“Marry, then, sweet wag, when thou art king, let not us that are squires of the night’s body be called thieves of the day’s beauty. Let us be Diana’s foresters, gentlemen of the shade, minions of the moon, and let men say we be men of good government, being governed, as the sea is, by our noble and chaste mistress the moon, under whose countenance we steal.”
― King Henry IV, Part 1
If I just had time and youth…
But it’s alright, I did my share of traveling both in reality and in books in my life. It’s not so much nostalgia as it is there is so much more to know, to learn, to live, to love, to be and become… that’s why I’m both a pessimist and not; I’m a complex creature who doesn’t fit into any categories, never have. Dam it! Being multiple – or, a multitude is like living in a living zoo, I’m never sure just where one of these creatures I am is going to go next. Maybe that’s the point, to be free is to just allow this thing we are to live. Yet, without the discipline of thinking and doing this menagerie would obviously have landed me in an asylum long ago. Poetry, philosophy, the handmaids of history and all the various aspects of culture have allowed me to run the gambit of existence; and, yet, I want more, always more. Bloom said of such creatures as Falstaff (Shakespeare) and Vautrin (Balzac) that they were the bookends of the great Vitalists: those who had more energy than they knew what to do with… and that the unlived life was the great enemy of both. Both were extremists and criminals, vitalist’s who could not be held to the strict rules governing the normalcy of their cultures. Maybe all outlaws in the end are those who cannot be bound by the codes that would trap them in false worlds… or, at least the literary Outlaws. Real one’s are just failed mongrels of existence…
As I work on my fantasy trilogy I’ve been rereading various frame-tale literature from the Arabian Night’s Tales, the Hoshruba (Urdo Epic), Somadeva’s Tales from the Kathasaritsagara and so much more.
The Hoshruba: The Land and the Tilism is the world’s first and longest magical fantasy HOSHRUBA (www.hoshruba.com) was compiled in the Urdu language by two of its greatest prose writers. Spread over eight thousand pages, it reached the summits of popularity and acclaim never attained by any other epic in the history of Urdu literature. But the richness of its language and its length deterred translations for more than 125 years. In this first translation of this iconic fantasy by Musharraf Ali Farooqi, whose translation of THE ADVENTURES OF AMIR HAMZA was hailed by the international press as a gift to world literature, we enter the magical world of Hoshruba, conjured in the untold past by sorcerers defying the laws of God and the physical world. Filled with dazzling illusions and occult realms inhabited by powerful sorceresses and diabolic monsters, Hoshruba had a fixed life, and a designated conqueror who would use its magical key to unravel it one day. The first book of the HOSHRUBA series begins with the giant Laqa entering Hoshruba’s protection, and its sorcerer emperor finding himself at war with Laqa’s arch fiend, Amir Hamza the Lord of the Auspicious Planetary Conjunction, who pursues the giant with his numerous tricksters and a young prince – the yet to be known conqueror-designate of Hoshruba. When the prince is kidnapped by the devious trickster girls sent by the sorcerer emperor, it falls to an extraordinary trickster and a rebel sorceress to continue his mission.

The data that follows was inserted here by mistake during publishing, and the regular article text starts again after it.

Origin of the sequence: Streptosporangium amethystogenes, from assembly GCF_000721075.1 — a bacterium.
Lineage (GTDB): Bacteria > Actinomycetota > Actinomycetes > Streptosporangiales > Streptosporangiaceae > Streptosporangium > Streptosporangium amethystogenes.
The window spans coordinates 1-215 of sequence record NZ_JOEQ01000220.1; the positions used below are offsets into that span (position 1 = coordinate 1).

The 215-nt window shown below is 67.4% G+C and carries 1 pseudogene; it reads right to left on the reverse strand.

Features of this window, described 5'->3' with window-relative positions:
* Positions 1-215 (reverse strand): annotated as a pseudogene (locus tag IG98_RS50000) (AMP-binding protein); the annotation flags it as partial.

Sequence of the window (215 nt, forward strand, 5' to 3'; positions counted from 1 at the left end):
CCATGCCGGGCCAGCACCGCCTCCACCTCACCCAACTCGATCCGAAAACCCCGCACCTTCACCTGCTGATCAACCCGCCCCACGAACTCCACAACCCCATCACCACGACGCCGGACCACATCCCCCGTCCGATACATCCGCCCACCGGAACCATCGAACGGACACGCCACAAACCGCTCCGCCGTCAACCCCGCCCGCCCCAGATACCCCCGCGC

Somadeva’s Kathasaritsagara, a classic work of Sanskrit literature that features many memorable characters. Within the pages of this book, you will encounter demons and demi-gods, faithful guards and foolish villagers, golden swans, magic pots and even automatons made of wood! Adapted and wonderfully retold by Rohini Chowdhury, this is a timeless classic that will both entertain and enchant.
And, if you’ve not read it The Arabian Nights: Tales of a 1,001 Nights. From Ali Baba and the forty thieves to the voyages of Sinbad, the stories of The Arabian Nights are timeless and unforgettable. Published here in three volumes, this magnificent new edition brings these tales to life for modern readers in the first complete English translation since Richard Burton’s of the 1880s.
As I do research on this trilogy I’m working through works on the Silk Road, Central Asia, the worlds of Mughals, Islam, Persia, China, Mongols; along with the dark and mystical literatures of these ancient lands. One of the main features in my own work will be incorporating the magickal traditions of the Jinn. Works like Islam, Arabs, and Intelligent World of the Jinn by Amira El-Zein and others provide me a focused and scholarly study of these creatures who much like the more demonized literature of Western Christendom on demons is both unlike and like. In the sense of Sufi literature the Jinn are creatures who inhabited the earth before humankind much like our notions of fairy of Celtic and other pre-indigenous cultures of Old Europe. And, yet, the Jinn are different in that they are still a living part of Islamic culture and live in an intermediate realm with their own hierarchy and society, existing between us and the Angelic realms (at least in Islamic thought!). Either way there has always been a fascination with these creatures of smoke and fire, the embellishment of ancient sorceries, magick, and epic tales and narratives.
We’ll see where it leads…